The gift of Salome – child of peace

Pregnancy & Infant Loss Remembrance Day is observed on 15 October. Newcastle’s Matthew Lamont shares his story of loss – and gain.

When he’s asked how many children he has, Matt Lamont replies, “We’ve had four – but one passed away.”  

It’s one of many ways he honours his daughter, Salome. The experience of Matthew and his wife Trea is that few are comfortable with this level of honesty – and yet the loss of a child through miscarriage, stillbirth or death soon after birth is not uncommon.   

Salome was Matt and Trea’s third daughter, following Hannah and Bridget. Until fifteen minutes before delivery, there was no indication all was not well. Salome lived for two days. She never left hospital, she could be lightly touched but barely held, and was unresponsive for most of her short life. Salome means ‘peace’ in Hebrew. 

St Paul wrote, “The life and death of each of us has its influence on others”. To listen to Salome’s family’s story is to learn that one’s influence is in no way related to length of days. 

During her short life, Salome’s older sisters and grandparents spent time with her. She was baptised into the Catholic Church, a baptism bookended by birth and death. 

When Hannah was born, the decision to introduce her to a faith community was “fraught”. Matt and Trea met through the Student Christian Movement. Matt had been raised in Perth without much formal religion but confirmed Anglican in his late teens. Trea was a committed, but not uncritical, Catholic. 

Along the way, Matt has been drawn to Quakerism, particularly its silence, and to the monastic tradition. “Often this busy household doesn’t feel at all like a monastery…but I do try, regularly, to return to some sense of presence or relationship with God.” 

Trea and Matt agreed, “we want to give the kids something, in terms of faith, and starting somewhere is good.” Matt says, “I’ve struggled with the official Catholic position around non-Catholics and Eucharist [but] I have quite a bit of love for the Catholic church.” Pope Francis’ insistence that “The Eucharist, although it is the fullness of sacramental life, is not a prize for the perfect but a powerful medicine and nourishment for the weak” (Evangelii Gaudium n47) resonates here.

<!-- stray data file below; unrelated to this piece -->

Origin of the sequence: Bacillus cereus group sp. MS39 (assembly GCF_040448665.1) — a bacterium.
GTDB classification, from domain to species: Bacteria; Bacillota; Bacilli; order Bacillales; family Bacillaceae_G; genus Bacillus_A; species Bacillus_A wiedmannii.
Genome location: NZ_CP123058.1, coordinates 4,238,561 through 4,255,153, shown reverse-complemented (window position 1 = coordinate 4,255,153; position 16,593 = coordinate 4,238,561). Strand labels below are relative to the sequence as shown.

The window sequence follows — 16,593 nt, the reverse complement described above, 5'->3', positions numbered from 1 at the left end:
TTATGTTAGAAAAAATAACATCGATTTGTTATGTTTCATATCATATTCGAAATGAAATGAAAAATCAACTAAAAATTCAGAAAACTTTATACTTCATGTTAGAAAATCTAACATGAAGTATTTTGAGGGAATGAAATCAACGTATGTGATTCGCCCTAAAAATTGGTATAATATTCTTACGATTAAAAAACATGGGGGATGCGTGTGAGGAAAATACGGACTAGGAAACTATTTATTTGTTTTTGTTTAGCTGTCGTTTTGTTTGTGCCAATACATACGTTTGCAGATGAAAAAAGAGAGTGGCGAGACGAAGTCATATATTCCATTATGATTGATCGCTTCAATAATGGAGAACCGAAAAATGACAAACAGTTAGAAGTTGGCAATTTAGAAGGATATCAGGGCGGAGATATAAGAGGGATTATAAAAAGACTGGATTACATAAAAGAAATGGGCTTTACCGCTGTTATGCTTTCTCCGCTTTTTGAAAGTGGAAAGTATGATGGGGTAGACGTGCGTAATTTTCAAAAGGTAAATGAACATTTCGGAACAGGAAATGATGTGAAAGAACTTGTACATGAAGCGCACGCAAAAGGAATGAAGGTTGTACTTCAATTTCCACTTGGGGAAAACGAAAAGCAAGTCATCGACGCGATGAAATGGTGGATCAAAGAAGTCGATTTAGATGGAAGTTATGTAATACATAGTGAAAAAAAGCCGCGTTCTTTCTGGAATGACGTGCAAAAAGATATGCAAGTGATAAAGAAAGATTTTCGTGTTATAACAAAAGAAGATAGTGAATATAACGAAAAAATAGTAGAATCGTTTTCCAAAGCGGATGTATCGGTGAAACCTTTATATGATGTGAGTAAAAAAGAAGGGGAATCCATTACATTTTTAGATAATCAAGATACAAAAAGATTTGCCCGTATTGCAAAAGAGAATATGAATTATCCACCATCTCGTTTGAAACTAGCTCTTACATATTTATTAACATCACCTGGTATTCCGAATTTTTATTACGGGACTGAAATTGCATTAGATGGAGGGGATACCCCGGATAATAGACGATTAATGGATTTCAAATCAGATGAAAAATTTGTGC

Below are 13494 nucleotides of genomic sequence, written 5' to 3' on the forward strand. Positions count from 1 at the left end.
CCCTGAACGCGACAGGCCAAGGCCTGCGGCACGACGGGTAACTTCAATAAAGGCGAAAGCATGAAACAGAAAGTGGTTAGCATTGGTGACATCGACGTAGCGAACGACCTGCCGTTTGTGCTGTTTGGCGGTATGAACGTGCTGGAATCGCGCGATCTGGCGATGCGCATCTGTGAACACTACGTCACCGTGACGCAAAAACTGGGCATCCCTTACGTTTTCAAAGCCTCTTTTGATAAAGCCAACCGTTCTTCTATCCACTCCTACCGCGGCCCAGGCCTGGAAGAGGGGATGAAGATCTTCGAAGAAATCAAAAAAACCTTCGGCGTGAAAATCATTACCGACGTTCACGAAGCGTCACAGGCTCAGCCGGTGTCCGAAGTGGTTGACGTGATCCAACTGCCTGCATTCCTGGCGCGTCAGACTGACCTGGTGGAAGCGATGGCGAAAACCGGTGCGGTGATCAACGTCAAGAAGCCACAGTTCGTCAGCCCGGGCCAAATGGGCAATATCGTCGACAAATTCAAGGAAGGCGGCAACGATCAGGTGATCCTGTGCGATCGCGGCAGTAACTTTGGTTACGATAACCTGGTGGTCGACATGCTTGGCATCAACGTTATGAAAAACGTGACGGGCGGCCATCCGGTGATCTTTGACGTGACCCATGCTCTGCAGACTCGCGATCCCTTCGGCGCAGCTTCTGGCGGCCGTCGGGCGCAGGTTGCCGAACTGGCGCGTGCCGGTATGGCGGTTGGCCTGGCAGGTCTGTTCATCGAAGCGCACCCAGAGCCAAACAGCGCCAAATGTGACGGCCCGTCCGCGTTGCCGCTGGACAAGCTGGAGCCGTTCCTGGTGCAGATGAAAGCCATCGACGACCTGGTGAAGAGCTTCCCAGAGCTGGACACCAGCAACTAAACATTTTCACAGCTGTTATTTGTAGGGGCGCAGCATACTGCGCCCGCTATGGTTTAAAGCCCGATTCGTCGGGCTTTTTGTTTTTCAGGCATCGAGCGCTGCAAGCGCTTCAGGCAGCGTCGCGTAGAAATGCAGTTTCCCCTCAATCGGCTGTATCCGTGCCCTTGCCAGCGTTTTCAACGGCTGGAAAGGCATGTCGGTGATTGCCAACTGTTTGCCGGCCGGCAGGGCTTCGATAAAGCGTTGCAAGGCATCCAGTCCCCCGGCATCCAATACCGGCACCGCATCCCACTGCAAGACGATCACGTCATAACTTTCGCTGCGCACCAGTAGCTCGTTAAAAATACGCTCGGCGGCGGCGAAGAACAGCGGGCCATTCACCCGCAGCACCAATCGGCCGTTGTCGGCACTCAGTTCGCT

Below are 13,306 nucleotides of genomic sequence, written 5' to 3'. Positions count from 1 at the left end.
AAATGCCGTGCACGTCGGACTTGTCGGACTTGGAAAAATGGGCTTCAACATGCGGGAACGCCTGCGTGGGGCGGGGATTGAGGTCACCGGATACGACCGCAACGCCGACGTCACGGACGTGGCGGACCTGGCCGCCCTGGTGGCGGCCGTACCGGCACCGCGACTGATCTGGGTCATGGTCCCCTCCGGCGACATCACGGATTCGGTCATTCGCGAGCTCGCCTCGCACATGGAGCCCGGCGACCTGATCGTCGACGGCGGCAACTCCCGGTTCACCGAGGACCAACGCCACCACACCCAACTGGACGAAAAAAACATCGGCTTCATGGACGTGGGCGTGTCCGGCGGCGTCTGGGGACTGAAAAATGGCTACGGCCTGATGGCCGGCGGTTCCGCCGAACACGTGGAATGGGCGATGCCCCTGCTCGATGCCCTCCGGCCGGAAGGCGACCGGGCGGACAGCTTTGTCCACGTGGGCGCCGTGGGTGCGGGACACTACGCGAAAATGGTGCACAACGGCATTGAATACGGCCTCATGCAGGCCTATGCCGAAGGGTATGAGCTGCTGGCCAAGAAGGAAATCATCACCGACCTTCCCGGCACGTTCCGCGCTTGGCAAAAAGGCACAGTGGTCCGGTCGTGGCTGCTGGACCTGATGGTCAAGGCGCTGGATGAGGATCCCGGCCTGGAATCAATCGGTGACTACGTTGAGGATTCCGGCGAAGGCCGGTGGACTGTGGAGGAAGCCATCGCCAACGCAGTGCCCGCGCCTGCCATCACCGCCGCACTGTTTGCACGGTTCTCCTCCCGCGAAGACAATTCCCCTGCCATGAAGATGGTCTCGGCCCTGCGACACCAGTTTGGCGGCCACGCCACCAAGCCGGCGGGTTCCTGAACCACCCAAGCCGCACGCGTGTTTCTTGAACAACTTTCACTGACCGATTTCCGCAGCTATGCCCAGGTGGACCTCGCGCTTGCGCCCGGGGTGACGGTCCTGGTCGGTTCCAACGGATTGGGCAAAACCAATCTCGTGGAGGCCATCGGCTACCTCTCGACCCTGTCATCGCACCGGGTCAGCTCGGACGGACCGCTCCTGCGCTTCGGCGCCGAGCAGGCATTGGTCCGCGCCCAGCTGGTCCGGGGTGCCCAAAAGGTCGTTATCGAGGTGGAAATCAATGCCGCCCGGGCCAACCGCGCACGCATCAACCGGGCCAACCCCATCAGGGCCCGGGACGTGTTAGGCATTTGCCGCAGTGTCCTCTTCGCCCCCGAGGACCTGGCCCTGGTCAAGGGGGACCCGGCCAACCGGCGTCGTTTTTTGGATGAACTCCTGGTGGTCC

“I want our children to be in that tradition… to have some critical thinking around it [and] to be able to delve in and find the richness” so baptising Salome was not a difficult decision.

Looking back, Matt recalls recognising “how much needs to go well for any of us to be here”. Salome was born with an e-coli infection and was simply not strong enough to live. “It’s the most extraordinary thing to go from birth and then you find yourself in funeral parlours and cemeteries…” But as Trea said, ‘These are the only decisions we get to make for this child.’ We were blessed to meet Sr Annie Laurie…I felt reasonably at peace with it all and I asked her, ‘what’s going on?’ Her response was, ‘She’s not suffering anymore.’

“We were suffering though, of course…I felt like I was going through a real live stations of the cross. I remember saying to my mother-in-law, ‘This is what Christ looks like, this child.’” 

Sr Annie led a funeral for Salome and remarkably, Trea spoke about the birth, and death, of Salome. Matt recalls, “She was able to say… where are you God? [yet] we needed the Christian tradition to help us get through those days.”

Matt and Trea have always honoured the precious memory of Salome, and the experience has been different for Hannah and Bridget at different stages. Matt recalls a recent camp concert when, given the option of dressing as someone who inspired her, Bridget wore wings and announced, “I’m Salome, my sister who died.”  

Their son, David, now aged 6, is the next chapter of the story. Matt says he’s a “Phoenix baby, rising from the ashes”. Remarkably, as David reached an age when he understood he had an older sister who died, he grieved for her. 

Also rising from the ashes was an artistic gift Matt didn’t know he had. His practice of meditation has expanded to include paintings embodying elements from Celtic and Indigenous worlds. The conviction that the family is still connected with Salome across boundaries of life and death is strong. Having long reflected on the grief and wonder of it all, Matt says “I started to grasp, with Salome, what the kingdom of God actually is….crossing all my barriers and boundaries, the most inclusive reality that I can possibly come across, grounded in love…” 

One way of helping Hannah, Bridget and David to glimpse the kingdom is through silence. “We’ve started meditation at home on a Sunday evening…it can be done but it often requires enormous patience…you can feel quite frustrated…but we do achieve some stillness!”

Clearly it’s possible too to reach a place of peace after a devastating loss. After all, ‘Salome’ means peace.

*Some names changed for privacy.

Follow on Facebook, Twitter and Instagram.

Tracey Edstein Image
Tracey Edstein

Tracey Edstein is a member of the Raymond Terrace Parish and a freelance writer with a particular interest in church matters.

Other Aurora Issues

comments powered by Disqus